This will only happen when the government and police actively encourage citizens to defend themselves and when policies are created by government to enable this. It is the police and government that ought to be cooperating with the public to make this happen. By encouraging and cultivating a culture of responsible self-defence—armed and unarmed—we’ll be enabling potential victims to defend themselves against crime.

Otherwise we’re simply waiting for the trap to fall on us, given that the cheese is the fruit of our labour.

Guaranteed_victimsThe other night I was operations manager on a security detail providing security for an event. The event was in a location that exercised their right to operate as a gun free zone, meaning that under normal circumstances a law-abiding citizen licensed for conceal carry may not bring their firearm onto the premises. The gun free sign on this occasion was aptly sub titled “Guaranteed 100% defenceless victims.”

There can be no better summary of or more honest statement about a gun free zone.

On crazy islam

January 8, 2015 — 2 Comments

It seems that we ought to differentiate a collection of Islamic expressions—Islamic militarism, terrorism and extremism—from “authentic” Islam, but that’s not easy to do. The relationship between “authentic” and “crazy” islam is very close as they have a lot in common.

My concern is not so much with how we’re dealing with crazy islam in deserts and foreign countries but with how we’re going to address crazy islam on our own soil.

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Carjacking and truckjacking are serious crimes. It is both a property crime, the acquisition of a motor vehicle and its goods, and a personal crime, the psychological and/or physical damaging of an innocent human being. It is probably best described as armed assault on the occupants of a vehicle.

In this post we delve a bit deeper and consider the numbers, percentages of each province as they stack up in RSA.

We conclude this post with a brief reflection on the history of car- and truckjacking from, 2004-2014.

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The annual SAPS crime statistics report tends to focus on what it terms “serious crime”. How these are broken down by SAPS tends to differ slightly with each annual report which has added to confusion and uncertainty about crime trends however these crimes can broadly be divided into four primary categories.

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We leave from home to drop kids at school and head to work, and after work pick our kids up and return home. We spend a lot of time at home and in transit in our cars. A noteworthy fact is that the majority of these crimes – the ones that take place against people in cars and people in homes – take place in one province. If there’s anywhere in South Africa that you’re likely to be carjacked or robbed that place is going to be Gauteng.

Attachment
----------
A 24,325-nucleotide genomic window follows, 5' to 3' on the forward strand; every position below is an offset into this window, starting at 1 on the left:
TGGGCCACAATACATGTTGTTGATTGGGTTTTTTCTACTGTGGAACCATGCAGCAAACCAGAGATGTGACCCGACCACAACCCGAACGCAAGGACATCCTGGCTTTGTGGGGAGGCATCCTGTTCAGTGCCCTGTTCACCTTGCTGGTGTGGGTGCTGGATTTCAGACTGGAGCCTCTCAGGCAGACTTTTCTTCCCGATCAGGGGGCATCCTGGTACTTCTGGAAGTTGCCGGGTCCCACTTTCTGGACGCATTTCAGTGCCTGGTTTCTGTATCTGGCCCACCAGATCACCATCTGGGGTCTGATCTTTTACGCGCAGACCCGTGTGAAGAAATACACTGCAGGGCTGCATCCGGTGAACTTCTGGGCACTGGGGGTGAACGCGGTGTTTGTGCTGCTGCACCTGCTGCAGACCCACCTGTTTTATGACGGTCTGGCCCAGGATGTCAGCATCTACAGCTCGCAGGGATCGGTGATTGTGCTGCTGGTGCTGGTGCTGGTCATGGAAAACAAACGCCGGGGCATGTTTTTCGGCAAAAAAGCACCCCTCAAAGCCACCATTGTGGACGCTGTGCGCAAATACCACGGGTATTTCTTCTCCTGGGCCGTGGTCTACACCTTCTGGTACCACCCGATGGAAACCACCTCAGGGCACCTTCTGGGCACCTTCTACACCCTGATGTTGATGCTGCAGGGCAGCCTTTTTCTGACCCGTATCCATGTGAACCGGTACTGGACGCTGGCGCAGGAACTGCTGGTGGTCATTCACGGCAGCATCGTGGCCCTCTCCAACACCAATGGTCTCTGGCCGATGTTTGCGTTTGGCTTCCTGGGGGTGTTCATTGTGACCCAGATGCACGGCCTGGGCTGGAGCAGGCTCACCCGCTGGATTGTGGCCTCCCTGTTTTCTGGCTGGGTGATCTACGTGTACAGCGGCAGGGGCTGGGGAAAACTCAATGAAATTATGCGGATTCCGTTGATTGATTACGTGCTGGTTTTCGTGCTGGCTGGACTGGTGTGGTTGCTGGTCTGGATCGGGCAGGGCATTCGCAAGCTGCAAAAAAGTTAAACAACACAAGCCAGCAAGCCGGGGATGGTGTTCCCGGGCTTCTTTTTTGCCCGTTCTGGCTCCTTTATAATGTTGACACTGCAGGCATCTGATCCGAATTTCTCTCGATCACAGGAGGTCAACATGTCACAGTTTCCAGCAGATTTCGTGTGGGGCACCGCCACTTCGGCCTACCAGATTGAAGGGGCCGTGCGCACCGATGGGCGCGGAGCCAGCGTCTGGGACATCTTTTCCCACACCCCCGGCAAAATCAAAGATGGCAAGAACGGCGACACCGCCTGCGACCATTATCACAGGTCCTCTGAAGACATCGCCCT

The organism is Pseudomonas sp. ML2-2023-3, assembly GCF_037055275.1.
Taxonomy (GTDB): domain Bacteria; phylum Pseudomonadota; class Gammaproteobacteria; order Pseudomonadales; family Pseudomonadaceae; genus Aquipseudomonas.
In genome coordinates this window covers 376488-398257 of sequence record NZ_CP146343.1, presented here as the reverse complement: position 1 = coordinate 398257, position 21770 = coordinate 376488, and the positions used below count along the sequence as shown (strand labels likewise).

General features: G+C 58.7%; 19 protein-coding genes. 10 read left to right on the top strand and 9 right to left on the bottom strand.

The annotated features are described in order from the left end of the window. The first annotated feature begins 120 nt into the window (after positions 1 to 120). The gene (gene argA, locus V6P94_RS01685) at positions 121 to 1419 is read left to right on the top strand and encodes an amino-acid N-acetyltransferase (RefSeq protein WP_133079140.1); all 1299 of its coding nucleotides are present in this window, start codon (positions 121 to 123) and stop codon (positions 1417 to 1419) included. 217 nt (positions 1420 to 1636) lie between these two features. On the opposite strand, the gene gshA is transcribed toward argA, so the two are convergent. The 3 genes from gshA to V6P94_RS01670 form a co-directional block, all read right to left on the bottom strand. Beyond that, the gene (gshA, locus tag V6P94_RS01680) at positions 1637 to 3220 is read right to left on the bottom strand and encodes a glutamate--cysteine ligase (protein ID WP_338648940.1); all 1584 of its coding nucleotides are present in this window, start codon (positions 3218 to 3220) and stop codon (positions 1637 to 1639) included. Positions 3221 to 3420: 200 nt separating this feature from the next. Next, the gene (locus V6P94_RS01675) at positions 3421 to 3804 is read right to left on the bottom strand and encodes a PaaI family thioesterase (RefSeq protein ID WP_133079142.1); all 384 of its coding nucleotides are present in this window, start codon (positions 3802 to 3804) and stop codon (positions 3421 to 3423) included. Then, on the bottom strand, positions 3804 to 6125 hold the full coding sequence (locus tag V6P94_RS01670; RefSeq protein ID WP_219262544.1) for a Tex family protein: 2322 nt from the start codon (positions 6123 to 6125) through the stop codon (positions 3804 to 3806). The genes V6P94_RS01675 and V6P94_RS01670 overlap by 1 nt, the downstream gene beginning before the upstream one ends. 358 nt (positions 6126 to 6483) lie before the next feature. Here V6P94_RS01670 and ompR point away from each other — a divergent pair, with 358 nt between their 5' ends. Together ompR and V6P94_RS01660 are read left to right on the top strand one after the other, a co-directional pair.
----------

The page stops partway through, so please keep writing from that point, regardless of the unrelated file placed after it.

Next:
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In a few situations the perpetrators also intend to harm the occupants of the vehicles. The shift can be quick and sudden, usually indicated by an internal warning that things are gonna get ugly. When the perpetrator wants to harm you or your family simply “cooperating” is not an option. Could you stand by while you, your spouse, and even your kids get shot, stabbed, raped, and murdered? What can you do?

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Choosing a firearm as a Concealed Carry Weapon (CCW) for home defense is a real challenge, especially if you’re not a gun nut and aren’t surrounded by gun nuts. Trawling the Internet and seeking advice from accessible gun nuts yields varying opinions about what to get and why. I’ve recently started to consider acquiring one.

The starting point ought to be an evaluation of your motivation. Why do you want a firearm? For me the answer is simple – self and personal defense.

South Africa is rated #7 with regards to violent crime and stated as being #1 with regard to murder. Though the statistics are dated it does provide a foundation for the popular opinion people I know have of my country. The basic fact is that the average criminal involved in hijacking, home invasions, rape, and robbery is likely to be armed. In the city where I live in violent crime, including murder and hijacking and rape, is a concern and protecting my family is important to me. I’ve been lucky enough to make it this far in life without the sense that the world is a dangerous place. Whether its my sixth sense, the leading of the Spirit, or recent re-exposure to firearms, the urge to acquire a firearm for CCW has dawned.

The last time I fired a gun with any kind of consistency was between the ages of 5 and 7. I’ve done one or two fun shoots in my adult life and put over 30 years of time in between. The only serious attempt at firearm usage was recently doing a Combat Shooting course through Golani Krav Maga. This means that I don’t have a large volume of experience. Understandably you’d want to file my recommendations here under the realm of “opinion.”

Disclaimer: I’m not a very experienced firearm wrangler. Hence, this piece of writing doesn’t count as professional advice. Consult a trained professional, do your research, participate in some training, do a few tests, and make up your own mind. Continue Reading…